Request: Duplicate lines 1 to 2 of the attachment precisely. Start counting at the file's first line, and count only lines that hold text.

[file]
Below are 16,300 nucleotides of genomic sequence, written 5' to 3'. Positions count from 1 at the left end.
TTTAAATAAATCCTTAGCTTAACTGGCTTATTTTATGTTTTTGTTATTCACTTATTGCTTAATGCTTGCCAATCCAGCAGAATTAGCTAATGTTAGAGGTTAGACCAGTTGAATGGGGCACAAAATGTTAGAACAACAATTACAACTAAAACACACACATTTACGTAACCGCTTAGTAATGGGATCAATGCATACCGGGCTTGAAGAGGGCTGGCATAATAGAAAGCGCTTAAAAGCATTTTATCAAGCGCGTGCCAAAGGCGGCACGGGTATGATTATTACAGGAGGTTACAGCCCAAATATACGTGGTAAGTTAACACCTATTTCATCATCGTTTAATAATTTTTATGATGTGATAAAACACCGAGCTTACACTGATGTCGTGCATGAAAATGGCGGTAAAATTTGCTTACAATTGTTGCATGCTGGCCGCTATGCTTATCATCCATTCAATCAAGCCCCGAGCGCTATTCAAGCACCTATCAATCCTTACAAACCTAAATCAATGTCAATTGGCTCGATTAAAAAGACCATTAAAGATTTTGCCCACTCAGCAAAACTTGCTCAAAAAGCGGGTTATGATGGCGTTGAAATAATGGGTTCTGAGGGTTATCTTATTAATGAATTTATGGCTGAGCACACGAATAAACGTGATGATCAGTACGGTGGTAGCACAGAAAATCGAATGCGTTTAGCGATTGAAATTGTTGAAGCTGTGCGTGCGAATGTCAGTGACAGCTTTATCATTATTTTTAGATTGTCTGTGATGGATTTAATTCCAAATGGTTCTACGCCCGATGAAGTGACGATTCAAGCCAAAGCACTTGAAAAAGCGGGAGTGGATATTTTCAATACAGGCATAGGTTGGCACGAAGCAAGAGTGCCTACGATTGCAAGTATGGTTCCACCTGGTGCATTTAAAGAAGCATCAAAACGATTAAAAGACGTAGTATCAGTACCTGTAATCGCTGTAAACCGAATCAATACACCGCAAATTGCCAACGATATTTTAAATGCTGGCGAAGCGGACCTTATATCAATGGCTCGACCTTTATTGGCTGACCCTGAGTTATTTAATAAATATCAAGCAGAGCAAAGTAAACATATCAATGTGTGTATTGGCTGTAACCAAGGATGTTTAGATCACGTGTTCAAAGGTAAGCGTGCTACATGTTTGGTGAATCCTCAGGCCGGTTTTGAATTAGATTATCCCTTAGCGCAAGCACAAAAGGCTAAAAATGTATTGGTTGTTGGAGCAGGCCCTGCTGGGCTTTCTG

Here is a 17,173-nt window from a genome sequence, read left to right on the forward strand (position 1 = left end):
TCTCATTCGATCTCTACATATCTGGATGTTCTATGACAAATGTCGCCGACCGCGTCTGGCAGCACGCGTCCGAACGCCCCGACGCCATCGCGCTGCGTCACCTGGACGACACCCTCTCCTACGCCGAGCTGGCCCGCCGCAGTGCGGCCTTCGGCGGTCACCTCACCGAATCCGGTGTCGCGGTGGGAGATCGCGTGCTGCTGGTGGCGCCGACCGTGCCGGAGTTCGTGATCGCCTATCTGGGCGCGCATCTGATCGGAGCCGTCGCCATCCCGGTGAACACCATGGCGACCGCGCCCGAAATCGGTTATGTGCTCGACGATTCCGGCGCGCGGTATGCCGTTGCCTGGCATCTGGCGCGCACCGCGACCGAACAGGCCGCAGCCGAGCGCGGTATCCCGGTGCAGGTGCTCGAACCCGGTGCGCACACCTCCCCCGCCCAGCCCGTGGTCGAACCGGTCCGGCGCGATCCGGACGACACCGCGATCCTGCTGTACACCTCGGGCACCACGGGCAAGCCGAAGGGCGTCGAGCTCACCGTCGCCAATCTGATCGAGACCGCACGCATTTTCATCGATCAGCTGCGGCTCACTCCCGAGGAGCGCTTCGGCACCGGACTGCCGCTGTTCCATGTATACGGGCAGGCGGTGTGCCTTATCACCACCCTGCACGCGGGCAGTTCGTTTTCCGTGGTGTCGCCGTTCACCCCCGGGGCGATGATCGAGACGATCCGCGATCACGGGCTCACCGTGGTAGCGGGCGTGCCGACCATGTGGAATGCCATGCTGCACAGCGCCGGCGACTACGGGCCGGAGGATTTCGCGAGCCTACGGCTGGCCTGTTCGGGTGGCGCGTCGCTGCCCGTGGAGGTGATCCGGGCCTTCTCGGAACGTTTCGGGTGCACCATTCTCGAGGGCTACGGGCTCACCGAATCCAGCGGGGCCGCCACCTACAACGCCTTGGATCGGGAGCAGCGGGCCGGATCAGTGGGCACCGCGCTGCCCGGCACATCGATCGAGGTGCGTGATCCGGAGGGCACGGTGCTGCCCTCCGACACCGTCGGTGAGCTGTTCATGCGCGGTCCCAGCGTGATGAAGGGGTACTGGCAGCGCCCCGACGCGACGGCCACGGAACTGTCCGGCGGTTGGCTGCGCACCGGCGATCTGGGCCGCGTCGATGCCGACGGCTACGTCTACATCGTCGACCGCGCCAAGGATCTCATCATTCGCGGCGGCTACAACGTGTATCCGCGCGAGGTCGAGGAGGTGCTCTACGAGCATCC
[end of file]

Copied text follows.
Below are 16,300 nucleotides of genomic sequence, written 5' to 3'. Positions count from 1 at the left end.
TTTAAATAAATCCTTAGCTTAACTGGCTTATTTTATGTTTTTGTTATTCACTTATTGCTTAATGCTTGCCAATCCAGCAGAATTAGCTAATGTTAGAGGTTAGACCAGTTGAATGGGGCACAAAATGTTAGAACAACAATTACAACTAAAACACACACATTTACGTAACCGCTTAGTAATGGGATCAATGCATACCGGGCTTGAAGAGGGCTGGCATAATAGAAAGCGCTTAAAAGCATTTTATCAAGCGCGTGCCAAAGGCGGCACGGGTATGATTATTACAGGAGGTTACAGCCCAAATATACGTGGTAAGTTAACACCTATTTCATCATCGTTTAATAATTTTTATGATGTGATAAAACACCGAGCTTACACTGATGTCGTGCATGAAAATGGCGGTAAAATTTGCTTACAATTGTTGCATGCTGGCCGCTATGCTTATCATCCATTCAATCAAGCCCCGAGCGCTATTCAAGCACCTATCAATCCTTACAAACCTAAATCAATGTCAATTGGCTCGATTAAAAAGACCATTAAAGATTTTGCCCACTCAGCAAAACTTGCTCAAAAAGCGGGTTATGATGGCGTTGAAATAATGGGTTCTGAGGGTTATCTTATTAATGAATTTATGGCTGAGCACACGAATAAACGTGATGATCAGTACGGTGGTAGCACAGAAAATCGAATGCGTTTAGCGATTGAAATTGTTGAAGCTGTGCGTGCGAATGTCAGTGACAGCTTTATCATTATTTTTAGATTGTCTGTGATGGATTTAATTCCAAATGGTTCTACGCCCGATGAAGTGACGATTCAAGCCAAAGCACTTGAAAAAGCGGGAGTGGATATTTTCAATACAGGCATAGGTTGGCACGAAGCAAGAGTGCCTACGATTGCAAGTATGGTTCCACCTGGTGCATTTAAAGAAGCATCAAAACGATTAAAAGACGTAGTATCAGTACCTGTAATCGCTGTAAACCGAATCAATACACCGCAAATTGCCAACGATATTTTAAATGCTGGCGAAGCGGACCTTATATCAATGGCTCGACCTTTATTGGCTGACCCTGAGTTATTTAATAAATATCAAGCAGAGCAAAGTAAACATATCAATGTGTGTATTGGCTGTAACCAAGGATGTTTAGATCACGTGTTCAAAGGTAAGCGTGCTACATGTTTGGTGAATCCTCAGGCCGGTTTTGAATTAGATTATCCCTTAGCGCAAGCACAAAAGGCTAAAAATGTATTGGTTGTTGGAGCAGGCCCTGCTGGGCTTTCTG